Homework Help: Real analysis show f is continuous

1. Nov 11, 2007

1. The problem statement, all variables and given/known data
suppose f is a function with the property f(x+y)=f(x)+f(y) for x,y in th reals. suppose f is continuous at 0. show f is continuous everywhere.

2. Relevant equations

3. The attempt at a solution

I do not understand how to show that f is continuous everywhere.

2. Nov 11, 2007

morphism

Try to see what properties f has. For example, try to prove that f(x-y) = f(x)-f(y). (Hint: Prove first that f(0)=0 and f(-x)=-f(x).)

Then use an epsilon-delta argument to prove that f is continuous everywhere.

3. Nov 11, 2007

HallsofIvy

Use the definition of continuous: f is continuous if and only if $\lim_{x\rightarrow a}f(x)= f(a)$.

Now, let h= x- a and write that in terms of $\lim_{h\rightarrow 0}$.

Exactly the same proof can be used to show that if such an f is continuous at any specific x, then it is continuous at x=0. Putting the two together, if a function satisfying f(x+y)= f(x)+ f(y) is continuous for any x, then it is contnuous for all x.

And, by the way, f must be of the form f(x)= Cx for some number C. The really remarkable thing is that there exist function satisfying f(x+y)= f(x)+ f(y) that are not continuous!

4. Nov 11, 2007

ok I have deterimed that i can not do this problem. I do not not even understand how two deduce that f(0)=0

5. Nov 11, 2007

morphism

You know that f(x+y)=f(x)+f(y). What happens if you plug in x=y=0?

6. Nov 11, 2007

you have f(0)=f(0)+f(0)

7. Nov 11, 2007

morphism

So...

8. Nov 11, 2007

how is this 0

9. Nov 11, 2007

f(0)-f(0)=f(0)+f(0)-f(0)
0=f(0)

10. Nov 11, 2007

morphism

That's good. Now can you show that f(-x)=-f(x)? (Try to plug in "clever" values for x and y in f(x+y)=f(x)+f(y).)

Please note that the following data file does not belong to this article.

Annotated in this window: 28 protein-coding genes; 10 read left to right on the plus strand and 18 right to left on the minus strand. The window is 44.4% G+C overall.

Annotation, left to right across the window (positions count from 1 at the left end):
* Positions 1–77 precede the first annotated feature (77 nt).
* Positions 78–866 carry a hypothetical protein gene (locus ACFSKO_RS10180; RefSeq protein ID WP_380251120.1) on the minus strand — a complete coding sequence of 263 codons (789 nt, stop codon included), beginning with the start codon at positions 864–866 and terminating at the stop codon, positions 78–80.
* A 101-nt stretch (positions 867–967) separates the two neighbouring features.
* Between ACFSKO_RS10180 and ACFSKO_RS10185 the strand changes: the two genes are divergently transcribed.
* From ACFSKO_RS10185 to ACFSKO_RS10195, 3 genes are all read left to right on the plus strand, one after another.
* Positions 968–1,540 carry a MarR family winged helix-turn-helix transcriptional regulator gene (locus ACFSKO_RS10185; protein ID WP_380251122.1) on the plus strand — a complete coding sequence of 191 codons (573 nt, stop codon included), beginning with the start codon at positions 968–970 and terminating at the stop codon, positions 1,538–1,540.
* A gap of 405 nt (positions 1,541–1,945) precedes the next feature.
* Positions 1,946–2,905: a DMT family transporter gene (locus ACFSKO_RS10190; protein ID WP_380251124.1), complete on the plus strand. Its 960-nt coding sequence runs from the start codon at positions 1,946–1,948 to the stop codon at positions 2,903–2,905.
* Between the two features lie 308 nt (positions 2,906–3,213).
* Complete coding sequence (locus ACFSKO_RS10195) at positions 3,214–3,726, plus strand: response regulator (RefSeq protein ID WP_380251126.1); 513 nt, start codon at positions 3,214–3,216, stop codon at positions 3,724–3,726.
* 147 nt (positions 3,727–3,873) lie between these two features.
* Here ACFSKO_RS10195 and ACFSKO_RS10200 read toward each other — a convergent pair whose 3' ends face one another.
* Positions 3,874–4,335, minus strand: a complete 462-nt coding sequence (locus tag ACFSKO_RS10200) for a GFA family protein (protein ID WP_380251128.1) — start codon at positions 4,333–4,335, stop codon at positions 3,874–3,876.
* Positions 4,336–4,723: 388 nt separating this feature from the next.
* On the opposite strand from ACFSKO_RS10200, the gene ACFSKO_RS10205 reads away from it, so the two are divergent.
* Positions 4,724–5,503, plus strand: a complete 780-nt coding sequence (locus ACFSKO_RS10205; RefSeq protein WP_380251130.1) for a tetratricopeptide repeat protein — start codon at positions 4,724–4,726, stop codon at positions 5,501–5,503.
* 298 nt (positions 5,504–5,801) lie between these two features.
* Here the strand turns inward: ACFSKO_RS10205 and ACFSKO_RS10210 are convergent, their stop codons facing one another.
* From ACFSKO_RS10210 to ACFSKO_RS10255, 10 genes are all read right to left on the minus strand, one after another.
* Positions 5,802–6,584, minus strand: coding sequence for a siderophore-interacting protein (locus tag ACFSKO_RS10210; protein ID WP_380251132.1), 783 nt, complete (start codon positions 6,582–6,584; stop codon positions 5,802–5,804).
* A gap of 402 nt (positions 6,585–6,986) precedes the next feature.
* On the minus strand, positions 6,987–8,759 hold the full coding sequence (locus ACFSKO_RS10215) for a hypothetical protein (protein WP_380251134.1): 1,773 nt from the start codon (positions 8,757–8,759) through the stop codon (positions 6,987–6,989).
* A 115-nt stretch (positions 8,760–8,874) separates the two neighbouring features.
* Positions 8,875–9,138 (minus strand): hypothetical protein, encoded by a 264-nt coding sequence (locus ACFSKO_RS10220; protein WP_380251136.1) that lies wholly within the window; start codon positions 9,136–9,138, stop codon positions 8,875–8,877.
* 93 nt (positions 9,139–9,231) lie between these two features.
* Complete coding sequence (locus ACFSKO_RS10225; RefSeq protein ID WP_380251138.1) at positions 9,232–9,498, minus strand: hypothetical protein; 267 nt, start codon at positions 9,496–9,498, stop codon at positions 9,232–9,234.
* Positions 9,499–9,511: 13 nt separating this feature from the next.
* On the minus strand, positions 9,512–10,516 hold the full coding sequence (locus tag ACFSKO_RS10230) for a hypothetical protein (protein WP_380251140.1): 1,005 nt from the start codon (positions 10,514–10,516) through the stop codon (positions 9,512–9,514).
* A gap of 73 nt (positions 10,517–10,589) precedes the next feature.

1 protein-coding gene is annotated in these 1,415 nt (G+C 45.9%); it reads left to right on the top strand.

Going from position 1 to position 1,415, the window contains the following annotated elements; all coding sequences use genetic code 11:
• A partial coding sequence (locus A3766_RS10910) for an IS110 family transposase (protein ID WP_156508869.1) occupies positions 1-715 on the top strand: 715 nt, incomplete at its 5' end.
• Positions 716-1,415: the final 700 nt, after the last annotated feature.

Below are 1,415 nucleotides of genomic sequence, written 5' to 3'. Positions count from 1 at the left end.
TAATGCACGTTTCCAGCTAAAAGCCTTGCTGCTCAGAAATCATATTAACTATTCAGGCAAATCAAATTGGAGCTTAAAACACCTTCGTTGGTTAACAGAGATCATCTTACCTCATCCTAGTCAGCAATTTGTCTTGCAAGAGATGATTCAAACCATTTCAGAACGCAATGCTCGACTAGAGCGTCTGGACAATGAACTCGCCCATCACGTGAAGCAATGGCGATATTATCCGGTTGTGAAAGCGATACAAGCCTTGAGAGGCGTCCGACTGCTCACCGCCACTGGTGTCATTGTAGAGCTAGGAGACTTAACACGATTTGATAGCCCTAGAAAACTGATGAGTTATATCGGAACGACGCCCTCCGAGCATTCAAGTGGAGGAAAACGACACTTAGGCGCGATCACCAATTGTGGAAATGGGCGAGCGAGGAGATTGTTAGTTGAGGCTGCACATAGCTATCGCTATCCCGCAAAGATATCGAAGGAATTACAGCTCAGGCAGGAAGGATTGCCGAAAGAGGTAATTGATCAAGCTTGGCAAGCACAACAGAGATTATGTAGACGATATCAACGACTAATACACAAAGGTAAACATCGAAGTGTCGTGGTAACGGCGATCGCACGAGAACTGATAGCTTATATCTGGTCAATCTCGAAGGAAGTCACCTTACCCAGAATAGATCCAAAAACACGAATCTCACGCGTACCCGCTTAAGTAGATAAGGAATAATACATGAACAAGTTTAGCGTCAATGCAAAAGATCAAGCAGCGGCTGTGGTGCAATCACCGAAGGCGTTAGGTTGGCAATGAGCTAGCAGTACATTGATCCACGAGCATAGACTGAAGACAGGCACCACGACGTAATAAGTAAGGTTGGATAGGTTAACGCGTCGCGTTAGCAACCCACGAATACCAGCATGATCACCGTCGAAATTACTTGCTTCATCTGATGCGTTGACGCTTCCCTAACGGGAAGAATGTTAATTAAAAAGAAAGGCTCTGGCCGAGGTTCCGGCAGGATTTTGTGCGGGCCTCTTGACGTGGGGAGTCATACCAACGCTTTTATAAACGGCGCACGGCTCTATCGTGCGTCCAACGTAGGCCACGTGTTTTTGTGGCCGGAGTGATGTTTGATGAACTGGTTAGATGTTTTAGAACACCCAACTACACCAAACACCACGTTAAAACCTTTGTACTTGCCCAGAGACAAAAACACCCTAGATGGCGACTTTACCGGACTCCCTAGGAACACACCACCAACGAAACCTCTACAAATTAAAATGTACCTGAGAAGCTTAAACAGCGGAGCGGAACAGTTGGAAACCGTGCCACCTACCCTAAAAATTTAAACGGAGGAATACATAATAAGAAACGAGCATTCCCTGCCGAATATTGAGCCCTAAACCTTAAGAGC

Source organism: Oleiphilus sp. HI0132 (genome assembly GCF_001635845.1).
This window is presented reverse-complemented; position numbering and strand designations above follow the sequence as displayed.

11. Nov 12, 2007

CompuChip

If you prefer, I also think an $\epsilon-\delta$ proof is not very hard in this case.

12. Nov 12, 2007

Kummer

In fact we can solve this functional equation. Suppose that f is continous at 0. Then f(0+0)=f(0)+f(0) so f(0)=0. Now $$\lim_{y\to 0}f(x+y) = \lim_{y\to 0}f(x)+f(y) = f(x)+f(0)=f(y)$$ so $$f$$ is continous everywhere. Let $$f(1)=c$$. But using the argument f(1+...+1) = nf(1) you can show that f(n)=nc. Now consider a rational number p/q with p,q>0 so if x=p/q then qx=p and so f(qx) = p so f(x+...+x)=p thus pf(x)=ap; that means f(p/q) = a*(p/q). We can extend this argument to negative also easily. And so if x is any real number there is a sequence of rationals converging to it so f(x) = a*x because this is true for rationals. Thus, the only possible functions are the lines through the origin.

13. Nov 13, 2007

HallsofIvy

There do, however, exist non-continuous solutions to that functional equation. In distinction to the continuous solutions, all of the form f(x)= Cx, non-continuous solutions are remarkably messy- there are "dense in the plane".

14. Nov 14, 2007

Kummer

Trivial? Use axiom of choice and contruct the Hamel Basis.

15. Nov 15, 2007

HallsofIvy

I didn't say it wasn't easy! I'm not sure I would consider contructing a Hamel basis trivial, though. This is one of those situations where it is easy to tell HOW to do something, just very difficult to do it. "First construct a basis for the real numbers as a vector space over the rational numbers"- It's very easy to see that we can use "1" as a basis element and then $\sqrt{2}$ as another, ... but not clear to me how I could give the entire basis. Now define f(1)= 1, f($\sqrt{2}$)= 2, f(v)= 0 for v any other member of the basis, and define f(x) for any real number x "by linearity". Then we have a function satisfying f(x+ y)= f(x)+ f(y) (and f(rx)= rf(x) for any rational r) but which is not continuous.

(I think we have gotten well off the original question now!)

Last edited by a moderator: Nov 15, 2007